Albert Edwards has often been asked about the conditions necessary for the ice age to come to an end. This topic was also heavily debated when Covid-19 became a pandemic, forcing governments and central banks to resort to massive stimulus packages. At the end of 2020, Albert Edwards spoke for the first time of an imminent "melt-up". The trigger? The so-called "helicopter money" that most developed countries have been pouring into their economies since 2020 to prevent a severe global recession. For the strategist, the trillions of dollars injected through quantitative easing (QE) and fiscal stimulus packages (e.g. Biden's famous “anti-recession checks”) are generating money supply growth far in excess of economic growth, leading to strong inflationary pressures. In this new paradigm, budget deficits are likely to remain very high, as governments have no way to restrict fiscal support. This scenario forces policymakers to use the weapon of financial repression, i.e. negative real interest rates over time. The corollary for the financial markets is a rise in bond yields and the end of the period of underperformance of the value style. 

Looking at how financial markets have recently been performing, it seems that the melt-up scenario could eventually become reality. Perhaps the most emblematic chart of the regime change we are witnessing is that of the nominal amount of negative yield bonds (see chart below). Since the end of November, its decline (-70%) is even more dramatic than that of crypto-currencies.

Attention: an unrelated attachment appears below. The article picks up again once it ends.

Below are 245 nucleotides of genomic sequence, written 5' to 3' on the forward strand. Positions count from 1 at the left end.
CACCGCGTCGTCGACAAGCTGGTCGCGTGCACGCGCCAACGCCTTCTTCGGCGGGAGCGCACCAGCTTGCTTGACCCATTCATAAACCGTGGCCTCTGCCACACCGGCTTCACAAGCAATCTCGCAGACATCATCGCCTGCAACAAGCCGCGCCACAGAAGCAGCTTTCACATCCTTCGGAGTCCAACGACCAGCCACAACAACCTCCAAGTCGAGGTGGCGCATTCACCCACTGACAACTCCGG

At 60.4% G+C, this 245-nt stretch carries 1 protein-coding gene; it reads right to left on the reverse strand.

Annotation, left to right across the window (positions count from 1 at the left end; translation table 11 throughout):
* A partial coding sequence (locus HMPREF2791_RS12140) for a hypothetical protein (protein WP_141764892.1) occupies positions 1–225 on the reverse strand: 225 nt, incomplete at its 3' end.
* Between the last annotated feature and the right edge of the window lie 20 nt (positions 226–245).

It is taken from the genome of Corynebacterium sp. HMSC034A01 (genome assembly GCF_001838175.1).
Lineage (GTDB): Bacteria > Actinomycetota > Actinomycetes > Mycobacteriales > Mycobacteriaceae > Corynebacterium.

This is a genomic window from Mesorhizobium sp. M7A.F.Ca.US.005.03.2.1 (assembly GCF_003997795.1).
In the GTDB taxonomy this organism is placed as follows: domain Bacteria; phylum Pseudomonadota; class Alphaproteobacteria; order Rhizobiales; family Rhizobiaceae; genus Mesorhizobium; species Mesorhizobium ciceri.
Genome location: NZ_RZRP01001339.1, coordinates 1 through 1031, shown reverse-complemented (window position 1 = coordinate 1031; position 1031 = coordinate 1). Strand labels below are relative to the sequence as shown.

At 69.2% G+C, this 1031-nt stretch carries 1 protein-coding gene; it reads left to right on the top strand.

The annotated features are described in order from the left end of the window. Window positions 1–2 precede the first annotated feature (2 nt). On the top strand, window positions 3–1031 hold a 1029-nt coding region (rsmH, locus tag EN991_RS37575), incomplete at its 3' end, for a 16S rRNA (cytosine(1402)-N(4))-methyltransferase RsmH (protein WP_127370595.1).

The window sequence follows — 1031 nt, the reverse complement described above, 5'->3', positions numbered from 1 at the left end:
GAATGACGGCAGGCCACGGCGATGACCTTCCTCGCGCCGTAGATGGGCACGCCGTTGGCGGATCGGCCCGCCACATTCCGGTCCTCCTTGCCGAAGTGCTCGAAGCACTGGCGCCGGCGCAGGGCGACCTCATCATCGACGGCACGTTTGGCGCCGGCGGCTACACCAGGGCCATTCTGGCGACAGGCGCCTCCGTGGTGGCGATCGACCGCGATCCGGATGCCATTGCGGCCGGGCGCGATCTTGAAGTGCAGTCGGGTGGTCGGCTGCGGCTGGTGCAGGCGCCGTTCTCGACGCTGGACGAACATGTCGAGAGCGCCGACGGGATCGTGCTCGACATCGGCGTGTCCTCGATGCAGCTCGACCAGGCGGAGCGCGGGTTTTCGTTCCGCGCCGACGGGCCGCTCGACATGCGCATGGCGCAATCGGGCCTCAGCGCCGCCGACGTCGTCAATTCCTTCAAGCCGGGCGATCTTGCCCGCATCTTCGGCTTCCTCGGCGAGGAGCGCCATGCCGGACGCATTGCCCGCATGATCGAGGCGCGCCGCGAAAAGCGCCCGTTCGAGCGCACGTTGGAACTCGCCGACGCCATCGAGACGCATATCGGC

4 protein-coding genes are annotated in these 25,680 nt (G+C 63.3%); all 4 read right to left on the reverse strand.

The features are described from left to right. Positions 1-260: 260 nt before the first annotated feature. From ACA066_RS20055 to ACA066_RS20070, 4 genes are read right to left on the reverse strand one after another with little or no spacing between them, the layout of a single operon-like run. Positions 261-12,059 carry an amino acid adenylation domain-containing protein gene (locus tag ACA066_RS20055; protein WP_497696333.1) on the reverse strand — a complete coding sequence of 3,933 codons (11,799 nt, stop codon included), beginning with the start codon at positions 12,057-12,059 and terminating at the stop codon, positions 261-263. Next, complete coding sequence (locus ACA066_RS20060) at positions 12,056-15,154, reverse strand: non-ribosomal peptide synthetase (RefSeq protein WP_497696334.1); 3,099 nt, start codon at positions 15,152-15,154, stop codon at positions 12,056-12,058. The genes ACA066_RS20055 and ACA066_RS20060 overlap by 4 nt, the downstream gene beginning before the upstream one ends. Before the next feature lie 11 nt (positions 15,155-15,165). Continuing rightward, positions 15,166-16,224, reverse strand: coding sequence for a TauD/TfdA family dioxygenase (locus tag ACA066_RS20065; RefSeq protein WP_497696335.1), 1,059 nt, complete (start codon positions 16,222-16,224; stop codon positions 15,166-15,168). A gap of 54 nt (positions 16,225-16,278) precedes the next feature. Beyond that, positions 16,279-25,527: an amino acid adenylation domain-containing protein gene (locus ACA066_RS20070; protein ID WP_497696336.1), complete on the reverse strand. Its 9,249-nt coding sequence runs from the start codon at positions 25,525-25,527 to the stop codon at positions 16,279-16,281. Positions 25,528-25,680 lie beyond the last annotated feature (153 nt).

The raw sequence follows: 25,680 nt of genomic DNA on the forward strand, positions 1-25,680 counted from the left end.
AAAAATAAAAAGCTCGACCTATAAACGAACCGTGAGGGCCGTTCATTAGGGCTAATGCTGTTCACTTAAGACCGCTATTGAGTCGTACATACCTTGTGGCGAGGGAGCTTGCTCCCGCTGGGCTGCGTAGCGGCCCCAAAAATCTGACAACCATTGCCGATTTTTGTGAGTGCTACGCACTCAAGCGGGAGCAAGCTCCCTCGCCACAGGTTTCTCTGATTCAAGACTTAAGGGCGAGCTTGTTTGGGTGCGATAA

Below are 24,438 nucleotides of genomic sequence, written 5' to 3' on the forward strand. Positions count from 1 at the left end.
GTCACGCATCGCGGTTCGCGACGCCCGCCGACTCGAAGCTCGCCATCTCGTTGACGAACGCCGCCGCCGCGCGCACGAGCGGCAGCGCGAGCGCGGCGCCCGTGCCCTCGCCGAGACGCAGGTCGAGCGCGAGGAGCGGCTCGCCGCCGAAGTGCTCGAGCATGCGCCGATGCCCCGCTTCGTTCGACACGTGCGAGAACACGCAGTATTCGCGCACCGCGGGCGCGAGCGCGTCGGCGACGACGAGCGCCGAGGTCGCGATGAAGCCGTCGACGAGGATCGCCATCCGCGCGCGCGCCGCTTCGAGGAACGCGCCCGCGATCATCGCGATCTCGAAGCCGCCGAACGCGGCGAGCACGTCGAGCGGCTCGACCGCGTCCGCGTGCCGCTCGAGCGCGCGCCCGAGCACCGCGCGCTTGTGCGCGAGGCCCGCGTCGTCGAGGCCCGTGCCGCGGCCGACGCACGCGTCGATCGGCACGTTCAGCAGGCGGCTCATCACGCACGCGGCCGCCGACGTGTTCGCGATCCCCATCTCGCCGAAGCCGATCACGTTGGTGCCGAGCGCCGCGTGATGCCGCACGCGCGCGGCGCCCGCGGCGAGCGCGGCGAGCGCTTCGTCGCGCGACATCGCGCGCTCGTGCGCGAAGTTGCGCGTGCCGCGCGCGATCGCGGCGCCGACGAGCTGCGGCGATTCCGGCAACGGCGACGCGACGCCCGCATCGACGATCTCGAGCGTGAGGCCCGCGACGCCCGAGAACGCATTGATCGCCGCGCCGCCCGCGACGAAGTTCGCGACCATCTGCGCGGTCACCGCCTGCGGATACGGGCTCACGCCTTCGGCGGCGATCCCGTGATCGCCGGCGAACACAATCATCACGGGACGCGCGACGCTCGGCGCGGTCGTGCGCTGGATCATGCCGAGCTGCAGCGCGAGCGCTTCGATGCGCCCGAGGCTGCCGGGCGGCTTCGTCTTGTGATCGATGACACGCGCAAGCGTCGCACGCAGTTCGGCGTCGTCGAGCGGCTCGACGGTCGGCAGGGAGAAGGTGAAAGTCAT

Barclays Global Aggregate Negative Return Bond Index

Barclays Global Aggregate

Source: Bloomberg


The come-back of sovereign bonds into positive yield territory reflects market expectations of a rise in short-term rates and thus the end of the NIRP (Negative Interest Rates Policy) and ZIRP (Zero Interest Rates Policy) era. For investors, the switch to a world where the risk-free rate once again pays savers has both financial and psychological consequences.